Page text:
QUESTIONS AND ANSWERS: Hepatic Disorders and Anorexia Nervosa

Q. I don’t see much information about the effects of anorexia nervosa on the liver. Have you seen any new studies? (J.Z., Baltimore)

A. You might be interested in a recent case reported by Dr. Jodi-Anne Wallace at the University of Florida, Gainesville, and a group from Asheville, NC. As reported in the European Journal of Case Reports in Internal Medicine (2023.doi: 10.12890/2023.003675), a 30-year-old woman with a 17-year history of AN was admitted with weight loss, hypocalcemia, and electrolyte abnormalities. Her lab results, especially transaminases, were of particular concern. Her body mass index, or BMI, was 10.29 kg/m2.

On admission, her transaminase levels were much higher than normal. For example, her alkaline phosphatase level (ALP) was 150 units per liter, or U/l (normal range: 35-129 U/l); her aspartate amino transferase (AST) level was 99 U/l (normal range: 0-37 U/l); and her alanine transaminase (ALT) level was 110 U/l (normal range: 0-41 U/l). She refused to have a liver biopsy. She was admitted to a medical service for stabilization before being transferred to an inpatient psychiatric unit.

Her caloric intake was poor during hospitalization, and 9 days after admission her hepatic panel was grossly abnormal. Before nasogastric tube refeeding, her AST levels peaked at 817 U/l, ALT levels at 1066 U/l, and ALP levels at 457 U/l. After a nasogastric feeding tube was inserted, serum levels slowly returned to normal. Her transaminitis was determined to be secondary to severe malnutrition. When she was discharged 45 days after admission, her AST had decreased to 87 U/l, ALT to 151 U/l, and ALP to 158 U/l.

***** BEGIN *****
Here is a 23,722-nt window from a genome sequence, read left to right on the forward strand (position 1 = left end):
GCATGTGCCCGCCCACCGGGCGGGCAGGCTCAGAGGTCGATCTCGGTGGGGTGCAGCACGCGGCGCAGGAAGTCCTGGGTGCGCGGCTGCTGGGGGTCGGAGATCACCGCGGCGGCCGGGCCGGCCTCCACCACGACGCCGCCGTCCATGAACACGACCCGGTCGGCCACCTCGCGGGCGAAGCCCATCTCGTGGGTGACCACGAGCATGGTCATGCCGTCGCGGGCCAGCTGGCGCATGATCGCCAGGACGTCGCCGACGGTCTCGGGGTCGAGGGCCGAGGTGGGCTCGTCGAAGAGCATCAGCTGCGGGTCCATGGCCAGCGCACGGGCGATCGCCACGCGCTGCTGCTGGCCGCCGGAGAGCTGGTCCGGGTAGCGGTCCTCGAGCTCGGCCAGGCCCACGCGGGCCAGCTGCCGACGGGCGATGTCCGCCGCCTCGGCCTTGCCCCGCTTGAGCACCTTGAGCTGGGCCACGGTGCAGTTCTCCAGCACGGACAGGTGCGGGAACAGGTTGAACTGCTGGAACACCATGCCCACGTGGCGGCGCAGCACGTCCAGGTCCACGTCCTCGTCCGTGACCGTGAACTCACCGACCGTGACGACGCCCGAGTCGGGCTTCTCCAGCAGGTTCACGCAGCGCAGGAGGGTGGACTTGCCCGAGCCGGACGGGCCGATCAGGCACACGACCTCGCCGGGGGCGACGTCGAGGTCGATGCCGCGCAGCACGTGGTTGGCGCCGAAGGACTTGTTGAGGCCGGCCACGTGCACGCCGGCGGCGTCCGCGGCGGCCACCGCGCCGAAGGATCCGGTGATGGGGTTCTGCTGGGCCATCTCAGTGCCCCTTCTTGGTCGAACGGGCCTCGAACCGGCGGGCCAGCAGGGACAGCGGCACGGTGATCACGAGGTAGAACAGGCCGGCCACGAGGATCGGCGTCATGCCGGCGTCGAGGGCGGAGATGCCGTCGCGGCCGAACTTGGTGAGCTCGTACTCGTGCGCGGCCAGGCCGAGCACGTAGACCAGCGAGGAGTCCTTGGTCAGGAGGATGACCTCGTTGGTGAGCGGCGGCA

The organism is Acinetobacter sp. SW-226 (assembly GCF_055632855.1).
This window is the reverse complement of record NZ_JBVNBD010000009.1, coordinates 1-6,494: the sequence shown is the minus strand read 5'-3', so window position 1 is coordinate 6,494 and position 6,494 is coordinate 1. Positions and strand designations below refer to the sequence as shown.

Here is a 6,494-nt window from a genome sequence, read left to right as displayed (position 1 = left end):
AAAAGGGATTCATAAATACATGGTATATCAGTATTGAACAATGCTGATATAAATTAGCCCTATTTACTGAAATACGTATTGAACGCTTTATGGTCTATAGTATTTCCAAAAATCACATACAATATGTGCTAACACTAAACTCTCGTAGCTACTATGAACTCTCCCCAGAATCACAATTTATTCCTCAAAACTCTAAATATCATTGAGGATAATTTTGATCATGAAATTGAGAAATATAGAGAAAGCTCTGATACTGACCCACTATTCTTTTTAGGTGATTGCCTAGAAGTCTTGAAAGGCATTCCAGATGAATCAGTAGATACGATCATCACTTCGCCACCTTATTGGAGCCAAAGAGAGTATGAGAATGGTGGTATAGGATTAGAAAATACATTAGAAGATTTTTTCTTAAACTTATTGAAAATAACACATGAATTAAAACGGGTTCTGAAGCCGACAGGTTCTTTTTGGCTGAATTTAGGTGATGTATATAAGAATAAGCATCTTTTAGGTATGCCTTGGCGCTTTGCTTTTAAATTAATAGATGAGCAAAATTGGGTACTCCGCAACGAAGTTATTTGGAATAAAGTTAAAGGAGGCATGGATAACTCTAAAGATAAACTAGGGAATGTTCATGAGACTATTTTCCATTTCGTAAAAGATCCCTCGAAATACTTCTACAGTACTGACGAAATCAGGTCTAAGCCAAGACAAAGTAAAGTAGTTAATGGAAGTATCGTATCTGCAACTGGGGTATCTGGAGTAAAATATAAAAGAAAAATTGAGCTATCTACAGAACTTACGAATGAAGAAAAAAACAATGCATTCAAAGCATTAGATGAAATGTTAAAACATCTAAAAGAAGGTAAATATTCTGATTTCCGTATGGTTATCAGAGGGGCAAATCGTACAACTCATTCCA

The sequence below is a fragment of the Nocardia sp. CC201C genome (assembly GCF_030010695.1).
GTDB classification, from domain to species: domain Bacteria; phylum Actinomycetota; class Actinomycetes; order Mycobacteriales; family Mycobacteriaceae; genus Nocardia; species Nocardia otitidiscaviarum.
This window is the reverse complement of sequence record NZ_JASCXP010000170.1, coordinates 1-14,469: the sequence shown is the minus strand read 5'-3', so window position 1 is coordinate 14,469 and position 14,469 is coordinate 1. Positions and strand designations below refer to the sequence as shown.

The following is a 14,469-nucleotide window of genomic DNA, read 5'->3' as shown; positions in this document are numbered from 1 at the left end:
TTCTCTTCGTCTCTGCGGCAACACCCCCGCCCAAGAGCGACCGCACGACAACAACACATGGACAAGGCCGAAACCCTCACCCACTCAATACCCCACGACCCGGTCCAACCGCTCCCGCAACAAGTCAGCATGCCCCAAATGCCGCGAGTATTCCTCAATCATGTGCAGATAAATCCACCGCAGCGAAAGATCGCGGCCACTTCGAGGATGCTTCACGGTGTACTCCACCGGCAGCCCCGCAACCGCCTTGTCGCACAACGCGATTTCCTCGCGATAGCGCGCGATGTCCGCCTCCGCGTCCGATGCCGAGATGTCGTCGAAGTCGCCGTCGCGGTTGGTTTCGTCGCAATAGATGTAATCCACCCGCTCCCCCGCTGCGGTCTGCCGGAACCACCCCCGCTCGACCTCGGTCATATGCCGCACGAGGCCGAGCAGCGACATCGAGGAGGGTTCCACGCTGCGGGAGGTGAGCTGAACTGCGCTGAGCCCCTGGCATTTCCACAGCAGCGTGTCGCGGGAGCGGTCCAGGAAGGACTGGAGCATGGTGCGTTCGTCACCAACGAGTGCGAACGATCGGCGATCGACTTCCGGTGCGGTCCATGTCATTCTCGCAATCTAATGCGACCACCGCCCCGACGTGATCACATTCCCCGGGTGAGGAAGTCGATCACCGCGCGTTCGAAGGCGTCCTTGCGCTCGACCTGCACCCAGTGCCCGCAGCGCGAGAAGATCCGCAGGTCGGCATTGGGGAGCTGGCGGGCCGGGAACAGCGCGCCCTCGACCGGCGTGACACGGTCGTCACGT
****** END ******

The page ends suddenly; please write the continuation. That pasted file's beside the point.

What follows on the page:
More than 40% of patients admitted with AN have elevated AST or ALT levels, with varying ALP levels (Intern Med. 2008. 47:1447; Intern Med. 1998. 37:32 ). A special subset of patients with BMIs lower than 15 kg/m2 have a higher incidence of transaminitis than those with anorexia and higher BMIs (Singapore Med. 2015.56:488). Some of the causes for elevated transaminase levels in AN patients include hepatic necrosis from ischemic hepatitis, hepatic autophagy, and transaminitis induced by refeeding. This particular case underscored the fact that AN causes silent liver dysfunction, and rarely shows outward physical manifestations. If it is not recognized and if anorexia is not treated, it can lead to severe effects.

No Comments Yet

Leave a Reply

Your email address will not be published.